Cartier Philanthropy - A surgeon for disadvantaged children

A surgeon for disadvantaged children

23 Feb 2016

In Senegal, there is fewer than 1 doctor for every 10,000 people. Dr Dior N’diaye is one of them. This 37-year-old woman, is a paediatric surgeon who volunteered to take part in the surgical outreach missions set up by AMREF.

Dr Dior N’diaye arrives at the Tambacounda Regional Hospital. It’s 8 a.m. and patients are already queuing up in the corridor that leads to the surgery area.

Reaching the entrance to the operating theatre, she meets her colleagues from Dakar, two surgeons and one anaesthetist. They quickly plan the day ahead and go over the cases they will operate on. Then they brief the local doctors and nurses who will assist them. Dr Dior talks them through the first child’s condition and explains the steps in the operation. After four days she will have operated on some 50 children and shared knowledge and expertise with the local medical staff, who are all eager to learn and assist with the pre- and post- operative procedures.

This 37-year-old woman, a mother of two, is a paediatric surgeon. She normally works at the Diamniadio children’s hospital, not far from Dakar, Senegal’s bustling capital. But we meet her in this less glamourous rural hospital in the South-East. She is here because she volunteered to take part in the surgical outreach missions set up by AMREF to enable disadvantaged children to freely access paediatric and reconstructive surgery in the remote communities of Senegal.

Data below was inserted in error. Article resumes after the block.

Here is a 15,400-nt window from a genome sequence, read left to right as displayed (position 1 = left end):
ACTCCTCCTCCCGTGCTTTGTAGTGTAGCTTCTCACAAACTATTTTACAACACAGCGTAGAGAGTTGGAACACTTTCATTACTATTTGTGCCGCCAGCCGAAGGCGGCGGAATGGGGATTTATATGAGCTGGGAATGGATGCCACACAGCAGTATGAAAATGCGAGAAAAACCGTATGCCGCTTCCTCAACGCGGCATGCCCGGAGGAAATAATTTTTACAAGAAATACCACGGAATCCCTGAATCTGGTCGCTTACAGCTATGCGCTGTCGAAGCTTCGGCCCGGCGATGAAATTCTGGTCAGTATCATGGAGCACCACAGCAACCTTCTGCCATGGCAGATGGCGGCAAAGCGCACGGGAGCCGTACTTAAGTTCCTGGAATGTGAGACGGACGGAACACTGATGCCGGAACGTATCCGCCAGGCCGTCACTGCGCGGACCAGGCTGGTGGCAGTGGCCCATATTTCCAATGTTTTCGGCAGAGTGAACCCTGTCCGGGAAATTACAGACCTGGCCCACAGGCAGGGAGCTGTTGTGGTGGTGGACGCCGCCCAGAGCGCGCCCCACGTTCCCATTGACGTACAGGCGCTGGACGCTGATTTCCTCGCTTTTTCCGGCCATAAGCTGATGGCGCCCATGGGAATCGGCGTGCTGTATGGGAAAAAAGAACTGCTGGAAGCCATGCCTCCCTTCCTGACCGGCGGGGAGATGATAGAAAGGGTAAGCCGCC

“One day I was talking with a urologist colleague and friend who told me about the possibility of working with an NGO, going out into the most remote regions to help. I didn’t hesitate a second”

Dr Dior N’diaye

The needs are huge, she explains. In Senegal, there is fewer than 1 doctor for every 10,000 people. This severe lack of health care workers means that basic primary care and surgery are inaccessible to many, especially those living in communities far from paved roads, reliable electricity, and health facilities.

The AMREF programme tries to bridge this gap, making it possible for surgical teams to go on outreach missions, give consultations, perform operations and train local health workers in pre- and post-operative care as well as minor surgical procedures.

Dr Dior is on her fourth surgery mission this year.

AMREF has arranged medical consultations in the region’s elementary schools in recent months, treating a wide range of health problems and, at the same time, identifying the children who required surgery. AMREF then planned the surgery camp in Tambacounda with a team of surgeons and arranged for the children’s families to travel to and stay in town as long as necessary.

These children are Dr Dior’s patients today. She knows that the operations will make a big difference to their lives. Most of them have suffered for a long time, often since birth. It may be a cleft palate that prevents a child from talking or eating properly. Or it may be a burn that has left another unable to walk or hold things.

During these missions “we bring our know-how to resolve routine paediatric surgery problems. Problems that are generally easy to manage, but very difficult for local communities because they are often poor families who can’t afford the journey to the regional hospital – even less to Dakar – and because there is a lack of specialists in the local area.”

You treat a child successfully, you solve a problem for life. The result is immediate, the impact is huge.